by Dr. Eric Hankins, pastor
FBC, Oxford, Miss.
So much about the way we envision the First Christmas distances us from the reality and message of Jesus’ birth. Our Christmas cards and crèches are bathed in soft light, framed by friendly farm animals, drummer boys, and earnest shepherds all focused on the little Lord Jesus, “no crying He Makes.” We are simply more comfortable with a Savior born “inside,” quietly occupying a warm nook somewhere on the margin of our lives, a lullaby playing while He sleeps on the hay.
This picture, however, bears little resemblance to what happened that night. In fact, Luke is at pains to contrast the humiliation of Christ’s arrival with the power, prestige, and privilege of Caesar Augustus and the security of Rome. Jesus came into the world squalling, naked, and covered in afterbirth. His parents had no place to stay because news had already come to Joseph’s ancestral home (which would have been filled with relatives obligated to take them in) through the tightly woven gossip system of Judea that the circumstances of Mary’s pregnancy were too shameful to warrant any hospitality.
So, Jesus was born outside, on the ground, with the warm, pungent smell of manure hanging in the chilly air. Mary delivered her first child with no anesthesia, no skilled midwife, so the night was probably not “silent,” “calm,” or “bright,” and it completely redefined the word “holy.”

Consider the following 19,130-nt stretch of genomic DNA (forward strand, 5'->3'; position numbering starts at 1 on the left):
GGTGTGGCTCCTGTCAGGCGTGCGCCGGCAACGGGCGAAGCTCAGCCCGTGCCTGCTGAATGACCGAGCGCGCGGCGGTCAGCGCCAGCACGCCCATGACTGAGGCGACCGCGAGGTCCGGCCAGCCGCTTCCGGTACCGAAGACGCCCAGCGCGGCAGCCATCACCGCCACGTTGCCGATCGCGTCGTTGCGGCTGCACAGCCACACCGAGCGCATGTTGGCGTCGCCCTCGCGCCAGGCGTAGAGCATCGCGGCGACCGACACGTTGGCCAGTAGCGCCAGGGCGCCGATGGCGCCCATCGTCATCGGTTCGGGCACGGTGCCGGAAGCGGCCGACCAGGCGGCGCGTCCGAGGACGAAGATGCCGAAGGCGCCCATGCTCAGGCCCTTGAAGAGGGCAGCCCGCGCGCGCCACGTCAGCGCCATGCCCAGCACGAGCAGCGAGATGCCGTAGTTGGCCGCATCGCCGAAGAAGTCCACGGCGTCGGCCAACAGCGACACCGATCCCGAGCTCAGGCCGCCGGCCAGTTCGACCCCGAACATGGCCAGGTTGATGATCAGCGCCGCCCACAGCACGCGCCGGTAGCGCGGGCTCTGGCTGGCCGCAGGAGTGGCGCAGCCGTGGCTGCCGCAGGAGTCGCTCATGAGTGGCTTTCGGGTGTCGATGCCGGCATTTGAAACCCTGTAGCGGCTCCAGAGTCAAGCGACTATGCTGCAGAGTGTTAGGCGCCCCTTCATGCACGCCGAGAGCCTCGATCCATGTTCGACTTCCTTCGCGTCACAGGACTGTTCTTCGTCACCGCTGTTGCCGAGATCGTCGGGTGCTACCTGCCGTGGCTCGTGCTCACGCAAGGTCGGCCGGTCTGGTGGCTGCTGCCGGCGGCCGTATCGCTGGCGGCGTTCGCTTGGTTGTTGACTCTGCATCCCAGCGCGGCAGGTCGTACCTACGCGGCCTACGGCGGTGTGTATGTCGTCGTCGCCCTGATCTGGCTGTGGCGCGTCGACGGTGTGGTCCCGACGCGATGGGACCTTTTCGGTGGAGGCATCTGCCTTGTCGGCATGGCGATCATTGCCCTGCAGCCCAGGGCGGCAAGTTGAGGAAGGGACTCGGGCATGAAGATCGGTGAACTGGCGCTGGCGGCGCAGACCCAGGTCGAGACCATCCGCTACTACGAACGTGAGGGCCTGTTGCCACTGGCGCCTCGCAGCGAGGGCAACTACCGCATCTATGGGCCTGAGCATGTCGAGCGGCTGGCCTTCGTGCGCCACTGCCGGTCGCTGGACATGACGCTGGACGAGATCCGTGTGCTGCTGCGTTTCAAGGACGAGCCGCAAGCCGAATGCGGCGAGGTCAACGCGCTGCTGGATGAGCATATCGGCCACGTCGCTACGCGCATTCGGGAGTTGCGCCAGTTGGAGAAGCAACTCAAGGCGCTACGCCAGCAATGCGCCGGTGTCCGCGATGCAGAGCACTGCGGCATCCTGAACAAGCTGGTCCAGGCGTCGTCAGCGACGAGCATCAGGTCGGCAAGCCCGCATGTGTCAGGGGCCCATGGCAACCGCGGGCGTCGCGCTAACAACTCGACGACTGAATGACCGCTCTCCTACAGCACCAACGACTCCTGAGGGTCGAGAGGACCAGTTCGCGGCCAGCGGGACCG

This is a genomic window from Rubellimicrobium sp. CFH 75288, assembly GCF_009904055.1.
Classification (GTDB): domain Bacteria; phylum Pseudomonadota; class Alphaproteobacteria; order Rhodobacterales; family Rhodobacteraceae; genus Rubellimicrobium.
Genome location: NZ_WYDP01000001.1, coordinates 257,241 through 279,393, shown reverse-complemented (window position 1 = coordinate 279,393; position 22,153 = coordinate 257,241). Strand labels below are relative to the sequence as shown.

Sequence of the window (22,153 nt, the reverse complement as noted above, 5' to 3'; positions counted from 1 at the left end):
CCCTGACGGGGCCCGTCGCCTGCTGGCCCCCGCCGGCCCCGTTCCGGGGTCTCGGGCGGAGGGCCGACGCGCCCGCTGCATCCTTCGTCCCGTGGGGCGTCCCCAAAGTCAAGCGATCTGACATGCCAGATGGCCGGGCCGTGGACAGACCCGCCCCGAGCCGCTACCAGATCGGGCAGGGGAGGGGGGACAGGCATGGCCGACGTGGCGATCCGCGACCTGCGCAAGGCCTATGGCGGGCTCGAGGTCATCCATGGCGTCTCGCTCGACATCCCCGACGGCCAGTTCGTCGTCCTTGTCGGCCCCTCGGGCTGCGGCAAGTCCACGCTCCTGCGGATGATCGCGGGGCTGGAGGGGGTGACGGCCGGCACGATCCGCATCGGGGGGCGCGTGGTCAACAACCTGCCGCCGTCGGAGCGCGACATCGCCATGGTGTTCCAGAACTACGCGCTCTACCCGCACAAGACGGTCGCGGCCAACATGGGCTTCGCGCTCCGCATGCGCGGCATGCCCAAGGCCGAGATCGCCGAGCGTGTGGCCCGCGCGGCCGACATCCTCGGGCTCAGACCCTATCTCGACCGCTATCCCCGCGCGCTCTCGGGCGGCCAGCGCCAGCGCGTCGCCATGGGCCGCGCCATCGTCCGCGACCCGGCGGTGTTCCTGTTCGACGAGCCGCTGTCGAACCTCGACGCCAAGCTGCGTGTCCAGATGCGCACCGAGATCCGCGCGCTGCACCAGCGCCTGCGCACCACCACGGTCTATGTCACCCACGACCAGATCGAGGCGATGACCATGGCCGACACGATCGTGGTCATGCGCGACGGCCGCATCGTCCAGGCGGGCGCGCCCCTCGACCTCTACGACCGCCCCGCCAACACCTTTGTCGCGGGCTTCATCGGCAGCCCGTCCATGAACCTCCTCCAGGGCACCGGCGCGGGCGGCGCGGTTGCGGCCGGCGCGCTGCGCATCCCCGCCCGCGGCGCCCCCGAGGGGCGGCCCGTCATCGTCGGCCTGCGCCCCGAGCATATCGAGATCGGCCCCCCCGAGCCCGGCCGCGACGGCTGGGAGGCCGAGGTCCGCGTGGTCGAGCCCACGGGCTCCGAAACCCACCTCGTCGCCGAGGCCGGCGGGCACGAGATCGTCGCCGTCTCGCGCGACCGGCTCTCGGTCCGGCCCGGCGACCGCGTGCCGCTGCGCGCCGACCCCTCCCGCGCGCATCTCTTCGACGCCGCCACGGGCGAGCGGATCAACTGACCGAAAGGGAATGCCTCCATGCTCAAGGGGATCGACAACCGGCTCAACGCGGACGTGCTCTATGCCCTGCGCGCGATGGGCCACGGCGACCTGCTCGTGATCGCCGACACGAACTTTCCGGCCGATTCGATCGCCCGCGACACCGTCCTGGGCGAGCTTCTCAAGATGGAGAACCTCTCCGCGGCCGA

The first recipients of and witnesses to the glory of the Advent were shepherds, men whose reputation as liars and thieves was so ubiquitous that they weren’t allowed to give testimony in court. They lived their whole lives outside— geographically, socially, morally, religiously.
So, Jesus was born outside, to outsiders, for outsiders. He ministered outside, observing that while even animals had homes, “the Son of Man has nowhere to lay His head” (Luke 9:58). He died outside between two outsiders, fulfilling the destiny foreshadowed in His birth. How, then, do we celebrate Christmas in a manner faithful to the First One? The writer of Hebrews tells us: “Therefore Jesus also, that He might sanctify the people through his own blood, suffered outside the gate. So, let us go out to Him outside the camp, bearing His reproach” (Heb. 13.11-12). Let the Christ Child call you away from the cozy Christmas of our own creation and out into the Adventure of mission to those still outside.